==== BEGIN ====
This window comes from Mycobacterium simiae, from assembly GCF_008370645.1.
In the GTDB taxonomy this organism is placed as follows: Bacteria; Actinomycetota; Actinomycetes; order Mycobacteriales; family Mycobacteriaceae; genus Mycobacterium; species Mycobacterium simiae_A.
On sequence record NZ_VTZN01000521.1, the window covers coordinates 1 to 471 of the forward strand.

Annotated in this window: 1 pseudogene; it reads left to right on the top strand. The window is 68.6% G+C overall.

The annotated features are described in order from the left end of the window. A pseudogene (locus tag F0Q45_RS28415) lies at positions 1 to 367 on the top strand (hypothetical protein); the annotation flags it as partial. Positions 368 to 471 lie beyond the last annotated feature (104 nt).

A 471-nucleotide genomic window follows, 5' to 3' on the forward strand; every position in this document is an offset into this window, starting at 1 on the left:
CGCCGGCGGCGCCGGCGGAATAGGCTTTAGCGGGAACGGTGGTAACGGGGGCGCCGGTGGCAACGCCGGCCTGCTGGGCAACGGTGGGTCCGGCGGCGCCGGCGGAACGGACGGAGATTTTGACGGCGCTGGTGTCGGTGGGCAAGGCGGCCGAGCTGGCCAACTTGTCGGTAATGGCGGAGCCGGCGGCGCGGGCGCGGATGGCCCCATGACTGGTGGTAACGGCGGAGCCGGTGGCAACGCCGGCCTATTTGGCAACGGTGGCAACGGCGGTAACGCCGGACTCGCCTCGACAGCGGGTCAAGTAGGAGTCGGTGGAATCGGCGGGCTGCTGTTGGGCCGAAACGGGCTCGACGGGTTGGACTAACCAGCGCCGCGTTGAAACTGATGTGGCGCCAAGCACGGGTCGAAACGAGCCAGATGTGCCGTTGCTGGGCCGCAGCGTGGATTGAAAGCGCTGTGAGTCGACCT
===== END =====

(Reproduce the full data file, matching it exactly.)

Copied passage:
This window comes from Mycobacterium simiae, from assembly GCF_008370645.1.
In the GTDB taxonomy this organism is placed as follows: Bacteria; Actinomycetota; Actinomycetes; order Mycobacteriales; family Mycobacteriaceae; genus Mycobacterium; species Mycobacterium simiae_A.
On sequence record NZ_VTZN01000521.1, the window covers coordinates 1 to 471 of the forward strand.

Annotated in this window: 1 pseudogene; it reads left to right on the top strand. The window is 68.6% G+C overall.

The annotated features are described in order from the left end of the window. A pseudogene (locus tag F0Q45_RS28415) lies at positions 1 to 367 on the top strand (hypothetical protein); the annotation flags it as partial. Positions 368 to 471 lie beyond the last annotated feature (104 nt).

A 471-nucleotide genomic window follows, 5' to 3' on the forward strand; every position in this document is an offset into this window, starting at 1 on the left:
CGCCGGCGGCGCCGGCGGAATAGGCTTTAGCGGGAACGGTGGTAACGGGGGCGCCGGTGGCAACGCCGGCCTGCTGGGCAACGGTGGGTCCGGCGGCGCCGGCGGAACGGACGGAGATTTTGACGGCGCTGGTGTCGGTGGGCAAGGCGGCCGAGCTGGCCAACTTGTCGGTAATGGCGGAGCCGGCGGCGCGGGCGCGGATGGCCCCATGACTGGTGGTAACGGCGGAGCCGGTGGCAACGCCGGCCTATTTGGCAACGGTGGCAACGGCGGTAACGCCGGACTCGCCTCGACAGCGGGTCAAGTAGGAGTCGGTGGAATCGGCGGGCTGCTGTTGGGCCGAAACGGGCTCGACGGGTTGGACTAACCAGCGCCGCGTTGAAACTGATGTGGCGCCAAGCACGGGTCGAAACGAGCCAGATGTGCCGTTGCTGGGCCGCAGCGTGGATTGAAAGCGCTGTGAGTCGACCT